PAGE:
Elementary, middle school teachers affect students’ later success

Lauren Caruba

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Video by Jim Sannes/The Daily Northwestern

High-quality elementary and middle school teachers can have long-term positive effects on their students academically, professionally and even socially, according to a study published last month.

“It definitely makes a lot of sense,” said SESP sophomore Alexandra Bragorgos, who said she hopes to pursue a career as a middle school teacher. “I was really fortunate to have really great teachers. They placed an obvious importance on education, but it wasn’t like they just taught school. They taught life.”

The report, which monitored 2.5 million students over 20 years, rated teachers based on their ability to improve students’ test scores, a method known as the “value-added” (VA) approach.

The authors of the paper, Harvard professors Raj Chetty and John Friedman and Columbia professor Jonah Rockoff, concluded students who had teachers with high VA scores were more likely to go to college, as well as earn substantially higher salaries.

“Great teachers create great value – perhaps several times their annual salaries and that test score impacts are helpful in identifying such teachers,” the report stated.

Furthermore, the study found teachers influenced non-academic aspects of students’ lives as well. Students with better teachers had lower rates of teen pregnancy, resided in nicer neighborhoods and saved more for retirement. According to the study, having a high-quality teacher for one year results in $50,000 more in a student’s collective lifetime earnings.

The study contributes to the debate over using test scores as a quantifiable way to measure teacher quality. The report addressed how some critics maintain students’ test scores do not accurately reflect the quality of their teachers. The results of the study showed, however, that students’ scores rose immediately when a high VA teacher joined their school and also fell when that particular teacher left.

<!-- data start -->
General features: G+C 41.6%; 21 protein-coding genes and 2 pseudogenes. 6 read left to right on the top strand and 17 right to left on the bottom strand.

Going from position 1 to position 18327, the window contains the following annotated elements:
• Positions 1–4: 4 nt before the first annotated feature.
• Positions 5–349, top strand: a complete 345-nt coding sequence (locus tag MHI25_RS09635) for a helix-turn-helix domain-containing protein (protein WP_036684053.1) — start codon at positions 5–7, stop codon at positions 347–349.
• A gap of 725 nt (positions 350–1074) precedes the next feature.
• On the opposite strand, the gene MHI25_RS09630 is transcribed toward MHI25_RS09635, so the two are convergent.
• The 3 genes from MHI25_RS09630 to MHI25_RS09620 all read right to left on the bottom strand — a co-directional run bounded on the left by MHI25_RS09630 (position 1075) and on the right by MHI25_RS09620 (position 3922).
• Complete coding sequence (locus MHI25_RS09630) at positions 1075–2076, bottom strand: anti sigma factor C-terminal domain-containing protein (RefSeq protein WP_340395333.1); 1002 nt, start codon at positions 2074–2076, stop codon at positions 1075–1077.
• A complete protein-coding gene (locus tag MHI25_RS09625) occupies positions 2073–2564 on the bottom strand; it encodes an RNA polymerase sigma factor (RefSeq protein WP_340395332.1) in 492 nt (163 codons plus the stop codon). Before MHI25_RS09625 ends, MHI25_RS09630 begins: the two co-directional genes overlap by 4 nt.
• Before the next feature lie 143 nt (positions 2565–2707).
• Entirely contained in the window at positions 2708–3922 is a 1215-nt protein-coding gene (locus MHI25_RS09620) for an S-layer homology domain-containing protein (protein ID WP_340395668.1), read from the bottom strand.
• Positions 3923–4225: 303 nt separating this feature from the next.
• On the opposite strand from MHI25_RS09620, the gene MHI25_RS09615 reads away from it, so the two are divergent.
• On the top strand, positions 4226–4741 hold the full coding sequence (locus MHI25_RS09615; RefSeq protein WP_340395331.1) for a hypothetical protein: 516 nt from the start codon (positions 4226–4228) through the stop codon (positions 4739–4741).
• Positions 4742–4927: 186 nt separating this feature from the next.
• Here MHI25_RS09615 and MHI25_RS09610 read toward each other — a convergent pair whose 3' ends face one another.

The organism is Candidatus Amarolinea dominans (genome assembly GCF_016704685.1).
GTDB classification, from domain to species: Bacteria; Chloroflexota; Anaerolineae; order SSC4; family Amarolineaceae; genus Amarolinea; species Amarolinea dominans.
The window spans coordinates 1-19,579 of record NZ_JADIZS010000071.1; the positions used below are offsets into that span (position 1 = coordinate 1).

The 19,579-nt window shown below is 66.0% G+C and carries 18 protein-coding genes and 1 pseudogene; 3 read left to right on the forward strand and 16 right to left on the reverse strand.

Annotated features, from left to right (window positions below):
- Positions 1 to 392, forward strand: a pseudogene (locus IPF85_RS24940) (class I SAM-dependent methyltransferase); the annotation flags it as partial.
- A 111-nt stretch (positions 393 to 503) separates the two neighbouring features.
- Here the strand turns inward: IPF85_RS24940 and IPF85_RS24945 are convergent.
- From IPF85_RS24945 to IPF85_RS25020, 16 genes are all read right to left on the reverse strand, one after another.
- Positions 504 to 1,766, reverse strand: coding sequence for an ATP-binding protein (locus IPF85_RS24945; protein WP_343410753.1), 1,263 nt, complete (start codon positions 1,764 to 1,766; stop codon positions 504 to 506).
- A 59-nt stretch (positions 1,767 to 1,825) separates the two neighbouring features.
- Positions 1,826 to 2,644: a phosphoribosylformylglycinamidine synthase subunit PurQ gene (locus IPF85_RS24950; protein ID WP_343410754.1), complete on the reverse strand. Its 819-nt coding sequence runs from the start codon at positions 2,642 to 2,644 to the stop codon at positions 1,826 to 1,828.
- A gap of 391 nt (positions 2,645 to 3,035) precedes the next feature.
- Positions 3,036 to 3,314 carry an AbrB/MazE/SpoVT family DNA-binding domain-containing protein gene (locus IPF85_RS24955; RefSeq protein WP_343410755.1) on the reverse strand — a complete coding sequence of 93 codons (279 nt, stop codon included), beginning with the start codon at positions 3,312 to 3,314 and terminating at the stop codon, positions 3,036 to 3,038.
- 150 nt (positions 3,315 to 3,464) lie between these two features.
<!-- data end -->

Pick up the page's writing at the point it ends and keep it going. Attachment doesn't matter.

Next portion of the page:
SESP Prof. Diane Schanzenbach, a, member of the National Bureau of Economic Research, conducted similar research last year with Chetty and Friedman, more specifically on the effectiveness of kindergarten teachers.

This particular study examined how kindergarten classroom experiences affect students’ earnings later in life and found that students who were assigned to more experienced teachers ultimately had higher salaries and college attendance rates.

“The two papers together really demonstrate quite convincingly that a good teacher makes a lifetime impact on his or her students,” Schanzenbach said.

By indicating that student performance can be positively affected up through middle school, Schanzenbach said the study shows schools need to focus their efforts on cultivating students during these years, when they are especially receptive to “positive intervention.”

Weinberg freshman Rabeya Mallick, who attended elementary, middle and high school in Naperville, Ill., said teachers can have a big impact on students, especially when they are younger, as students look up to them as mentors.

Not only that, but Schanzenbach said teachers play an important role in shaping students’ interpersonal and social skills. Traditional skills like reading and math are important, Schanzenbach said, but there also must be room for teachers to emphasize the importance of working and communicating with others.

“A good teacher would not only focus on the grades and the tests scores, but also what’s going on around these kids and how to relate their lessons to the kids’ lives,” Bragorgos said.

Schanzenbach said the research is very relevant to SESP students, who often enter jobs that require teaching in low-income, “hard-to-teach” areas.

“It’s really awesome to think that I can have that kind of an impact on someone,” Bragorgos said. “It gives me the motivation to work really hard and put motivation into what I’m doing.”

While researchers have yet to determine what exactly constitutes a “good” teacher, Schanzenbach said almost everyone can think of a teacher who has had a long-term influence on them.

“I don’t understand the mechanisms, but boy, when you go into a classroom, you can see what a good teacher is,” Schanzenbach said.

laurencaruba2015@u.northwestern.edu

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